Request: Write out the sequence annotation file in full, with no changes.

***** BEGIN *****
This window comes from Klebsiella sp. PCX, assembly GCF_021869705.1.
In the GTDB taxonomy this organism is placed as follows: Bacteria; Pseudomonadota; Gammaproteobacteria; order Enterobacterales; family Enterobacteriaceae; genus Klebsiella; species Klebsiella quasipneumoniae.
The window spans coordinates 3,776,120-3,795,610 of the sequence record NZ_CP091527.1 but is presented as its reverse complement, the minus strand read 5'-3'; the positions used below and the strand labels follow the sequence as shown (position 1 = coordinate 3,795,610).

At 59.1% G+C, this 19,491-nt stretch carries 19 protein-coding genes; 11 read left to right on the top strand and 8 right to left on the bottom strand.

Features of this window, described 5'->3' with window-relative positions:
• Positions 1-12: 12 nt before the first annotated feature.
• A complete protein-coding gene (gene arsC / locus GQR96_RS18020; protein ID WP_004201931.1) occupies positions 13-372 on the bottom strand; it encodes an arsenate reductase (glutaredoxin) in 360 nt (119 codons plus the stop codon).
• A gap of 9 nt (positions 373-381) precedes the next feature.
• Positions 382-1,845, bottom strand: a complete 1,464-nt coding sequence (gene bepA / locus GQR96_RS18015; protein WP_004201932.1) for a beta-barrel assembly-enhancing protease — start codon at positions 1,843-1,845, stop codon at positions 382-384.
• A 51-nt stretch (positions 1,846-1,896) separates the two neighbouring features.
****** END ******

This window comes from Klebsiella sp. PCX, assembly GCF_021869705.1.
In the GTDB taxonomy this organism is placed as follows: Bacteria; Pseudomonadota; Gammaproteobacteria; order Enterobacterales; family Enterobacteriaceae; genus Klebsiella; species Klebsiella quasipneumoniae.
The window spans coordinates 3,776,120-3,795,610 of the sequence record NZ_CP091527.1 but is presented as its reverse complement, the minus strand read 5'-3'; the positions used below and the strand labels follow the sequence as shown (position 1 = coordinate 3,795,610).

At 59.1% G+C, this 19,491-nt stretch carries 19 protein-coding genes; 11 read left to right on the top strand and 8 right to left on the bottom strand.

Features of this window, described 5'->3' with window-relative positions:
• Positions 1-12: 12 nt before the first annotated feature.
• A complete protein-coding gene (gene arsC / locus GQR96_RS18020; protein ID WP_004201931.1) occupies positions 13-372 on the bottom strand; it encodes an arsenate reductase (glutaredoxin) in 360 nt (119 codons plus the stop codon).
• A gap of 9 nt (positions 373-381) precedes the next feature.
• Positions 382-1,845, bottom strand: a complete 1,464-nt coding sequence (gene bepA / locus GQR96_RS18015; protein WP_004201932.1) for a beta-barrel assembly-enhancing protease — start codon at positions 1,843-1,845, stop codon at positions 382-384.
• A 51-nt stretch (positions 1,846-1,896) separates the two neighbouring features.